While researching my historic destinations, one place that came up in every conversation was the Merchant House Museum in Manhattan’s East Village. The home was built in 1832 and bought shortly thereafter by one Seabury Tredwell. Tredwell had a large merchant-class family (hence the house’s current name), two sons and five daughters, and most of them lived in the home for most of their lives, including a rotating assortment of nephews, nieces, and cousins. Born in the home in 1840, Gertrude Tredwell, the youngest daughter, died in an upstairs bedroom in 1933. She’d lived there alone the last 24 years, and fought to keep the home furnished and decorated in the exact condition it had known in the previous century, even as the surrounding neighborhood gave way to industrial and commercial growth.
Upon her death, George Chapman, a cousin of the family, purchased the building to save it from demolition. He used his connections to bring the home and its preserved state to the attention of well-to-do families like the Astors, who had been friends of the Tredwells, and with their assistance managed to turn the home into a museum, which would open to the public in 1936. According to its website, the museum was added to the National Register of Historic Places “not only for its 1832 late-Federal brick exterior but also for its Greek revival interior rooms.” I know virtually nothing about architecture, but maybe you know why this is significant.
Supposedly the place is haunted, and for their October calendar of events the operators of the museum offer ghost tours. I considered going on one of these tours, but then I noticed that on Sunday the 30th there was to be a funeral re-enactment for the patriarch, Seabury Tredwell himself, who died in 1865. Surely, I thought, this event will produce much more to write about. After I purchased the ticket, I noticed a recommendation that attendees wear “period-appropriate attire.” Eek!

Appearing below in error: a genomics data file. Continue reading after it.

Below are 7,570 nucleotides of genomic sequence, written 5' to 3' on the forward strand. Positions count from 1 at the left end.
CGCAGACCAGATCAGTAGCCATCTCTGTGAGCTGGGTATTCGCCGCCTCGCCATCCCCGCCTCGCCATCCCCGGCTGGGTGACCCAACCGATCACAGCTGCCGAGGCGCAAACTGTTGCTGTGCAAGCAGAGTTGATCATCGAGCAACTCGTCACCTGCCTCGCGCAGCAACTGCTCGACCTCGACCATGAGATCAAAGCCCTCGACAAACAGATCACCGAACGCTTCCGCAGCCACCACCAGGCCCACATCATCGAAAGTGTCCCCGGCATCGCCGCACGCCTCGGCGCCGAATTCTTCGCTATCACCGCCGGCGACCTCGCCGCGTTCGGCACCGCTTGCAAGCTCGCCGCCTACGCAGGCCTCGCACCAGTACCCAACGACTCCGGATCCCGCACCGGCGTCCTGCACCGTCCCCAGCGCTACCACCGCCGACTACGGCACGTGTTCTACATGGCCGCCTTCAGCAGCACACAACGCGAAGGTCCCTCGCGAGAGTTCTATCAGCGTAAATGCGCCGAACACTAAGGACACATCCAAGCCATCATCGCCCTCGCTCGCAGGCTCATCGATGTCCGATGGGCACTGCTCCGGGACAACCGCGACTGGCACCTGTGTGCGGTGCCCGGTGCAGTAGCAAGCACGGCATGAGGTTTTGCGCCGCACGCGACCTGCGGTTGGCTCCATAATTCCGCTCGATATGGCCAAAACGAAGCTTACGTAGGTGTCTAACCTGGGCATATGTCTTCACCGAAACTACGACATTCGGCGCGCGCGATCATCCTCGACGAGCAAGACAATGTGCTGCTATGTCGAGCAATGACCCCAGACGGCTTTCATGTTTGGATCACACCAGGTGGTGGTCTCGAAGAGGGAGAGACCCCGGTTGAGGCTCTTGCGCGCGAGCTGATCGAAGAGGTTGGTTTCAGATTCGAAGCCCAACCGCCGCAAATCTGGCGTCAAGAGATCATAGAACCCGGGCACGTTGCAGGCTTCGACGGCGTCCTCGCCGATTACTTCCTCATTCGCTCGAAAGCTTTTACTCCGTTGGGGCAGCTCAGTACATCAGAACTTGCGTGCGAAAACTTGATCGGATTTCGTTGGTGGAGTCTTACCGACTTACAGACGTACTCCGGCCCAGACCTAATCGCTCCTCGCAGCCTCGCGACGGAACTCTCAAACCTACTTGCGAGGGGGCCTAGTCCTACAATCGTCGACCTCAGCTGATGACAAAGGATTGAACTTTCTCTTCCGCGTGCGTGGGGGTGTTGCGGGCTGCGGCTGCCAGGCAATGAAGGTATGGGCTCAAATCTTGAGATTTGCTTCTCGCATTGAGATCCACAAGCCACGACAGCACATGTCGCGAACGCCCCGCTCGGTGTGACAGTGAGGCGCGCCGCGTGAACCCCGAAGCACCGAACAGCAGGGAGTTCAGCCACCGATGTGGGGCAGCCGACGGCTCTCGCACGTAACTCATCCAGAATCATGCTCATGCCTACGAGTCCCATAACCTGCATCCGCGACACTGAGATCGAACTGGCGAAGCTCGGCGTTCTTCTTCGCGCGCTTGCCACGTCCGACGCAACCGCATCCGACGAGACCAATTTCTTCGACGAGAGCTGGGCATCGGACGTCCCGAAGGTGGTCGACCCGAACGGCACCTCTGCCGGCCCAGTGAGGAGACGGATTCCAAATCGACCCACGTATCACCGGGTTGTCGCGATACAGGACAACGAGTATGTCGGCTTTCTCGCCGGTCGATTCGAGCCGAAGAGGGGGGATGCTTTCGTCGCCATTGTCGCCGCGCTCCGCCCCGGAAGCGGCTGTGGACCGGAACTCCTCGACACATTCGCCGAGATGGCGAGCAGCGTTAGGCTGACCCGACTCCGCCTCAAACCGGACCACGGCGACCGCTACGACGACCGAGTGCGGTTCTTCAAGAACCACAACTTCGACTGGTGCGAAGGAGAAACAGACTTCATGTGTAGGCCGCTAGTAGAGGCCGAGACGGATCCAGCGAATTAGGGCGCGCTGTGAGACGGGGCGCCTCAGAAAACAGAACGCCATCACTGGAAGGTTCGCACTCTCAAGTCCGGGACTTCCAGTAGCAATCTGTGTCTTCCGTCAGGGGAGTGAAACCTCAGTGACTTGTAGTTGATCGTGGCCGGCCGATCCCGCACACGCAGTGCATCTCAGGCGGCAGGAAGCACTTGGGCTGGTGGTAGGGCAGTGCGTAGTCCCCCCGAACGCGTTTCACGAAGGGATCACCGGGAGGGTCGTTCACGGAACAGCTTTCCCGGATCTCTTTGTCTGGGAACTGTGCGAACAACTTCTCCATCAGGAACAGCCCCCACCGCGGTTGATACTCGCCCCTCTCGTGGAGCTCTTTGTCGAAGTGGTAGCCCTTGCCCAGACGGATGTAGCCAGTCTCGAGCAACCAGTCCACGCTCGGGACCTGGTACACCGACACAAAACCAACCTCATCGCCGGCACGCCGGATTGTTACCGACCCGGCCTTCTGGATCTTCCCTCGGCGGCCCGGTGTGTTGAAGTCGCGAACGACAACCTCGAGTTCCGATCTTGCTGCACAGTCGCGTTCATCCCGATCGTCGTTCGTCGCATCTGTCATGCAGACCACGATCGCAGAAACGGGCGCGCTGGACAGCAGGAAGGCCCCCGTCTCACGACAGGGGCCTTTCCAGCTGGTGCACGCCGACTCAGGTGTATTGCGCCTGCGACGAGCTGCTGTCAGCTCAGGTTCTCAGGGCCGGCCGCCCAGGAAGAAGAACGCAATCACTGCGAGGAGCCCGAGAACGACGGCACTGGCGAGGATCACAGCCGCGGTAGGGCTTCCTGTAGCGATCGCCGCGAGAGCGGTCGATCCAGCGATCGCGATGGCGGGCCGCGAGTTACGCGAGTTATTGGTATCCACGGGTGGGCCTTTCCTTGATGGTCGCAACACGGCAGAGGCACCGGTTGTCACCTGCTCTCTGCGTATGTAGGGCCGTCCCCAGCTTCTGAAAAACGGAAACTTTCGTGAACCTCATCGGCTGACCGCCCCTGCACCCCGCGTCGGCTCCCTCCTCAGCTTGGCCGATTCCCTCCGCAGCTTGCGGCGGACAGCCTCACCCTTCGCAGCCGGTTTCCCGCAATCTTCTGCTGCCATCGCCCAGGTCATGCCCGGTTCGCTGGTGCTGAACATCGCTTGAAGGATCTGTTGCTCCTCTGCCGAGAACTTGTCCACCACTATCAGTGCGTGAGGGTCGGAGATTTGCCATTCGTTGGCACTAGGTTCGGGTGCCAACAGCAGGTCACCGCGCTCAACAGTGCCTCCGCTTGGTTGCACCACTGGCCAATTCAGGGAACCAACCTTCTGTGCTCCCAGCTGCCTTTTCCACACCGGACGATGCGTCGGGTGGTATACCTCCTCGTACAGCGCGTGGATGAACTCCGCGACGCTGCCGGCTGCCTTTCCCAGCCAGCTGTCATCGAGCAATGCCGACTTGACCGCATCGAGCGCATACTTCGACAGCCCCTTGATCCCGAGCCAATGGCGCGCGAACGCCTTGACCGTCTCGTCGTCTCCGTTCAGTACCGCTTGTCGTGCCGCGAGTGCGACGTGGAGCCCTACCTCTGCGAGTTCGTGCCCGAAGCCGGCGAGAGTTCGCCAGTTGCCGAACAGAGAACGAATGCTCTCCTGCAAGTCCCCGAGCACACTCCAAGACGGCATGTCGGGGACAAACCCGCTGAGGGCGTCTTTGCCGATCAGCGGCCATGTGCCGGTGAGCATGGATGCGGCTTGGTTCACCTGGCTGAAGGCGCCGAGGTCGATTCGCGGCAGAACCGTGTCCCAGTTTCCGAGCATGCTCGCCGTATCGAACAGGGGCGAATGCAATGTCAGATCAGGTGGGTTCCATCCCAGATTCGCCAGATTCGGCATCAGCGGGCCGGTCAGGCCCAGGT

Like I said, I don’t consider myself a historical re-enactor. I don’t even dress up for Halloween, unless I have a particularly persuasive reason to do so. But this was different. I wanted to blend in, to be a relatively unobserved observer for the events that would transpire. I wanted to show respect to the museum itself. So naturally I wore a black suit, a floppy/stringy bow tie, and I parted my hair with pomade as I’ve seen done in photographs from the era. Oh, and I thought impressive facial hair would be most fitting, but didn’t have time to grow it, so I bought a fake handlebar mustache.
On the day of the event, I showed up with my friend Bex, who’d agreed to accompany me and take pictures. (She wore a velvet gown and a black shawl, as well as white kid gloves.) When we arrived, I was actually glad we’d dressed the part because a majority of the audience did too. Many of the costumes were far more involved than ours, but we put more effort into it than some. I felt relieved. We mingled outside for a few minutes before the crowd of 30 or so was let into the house.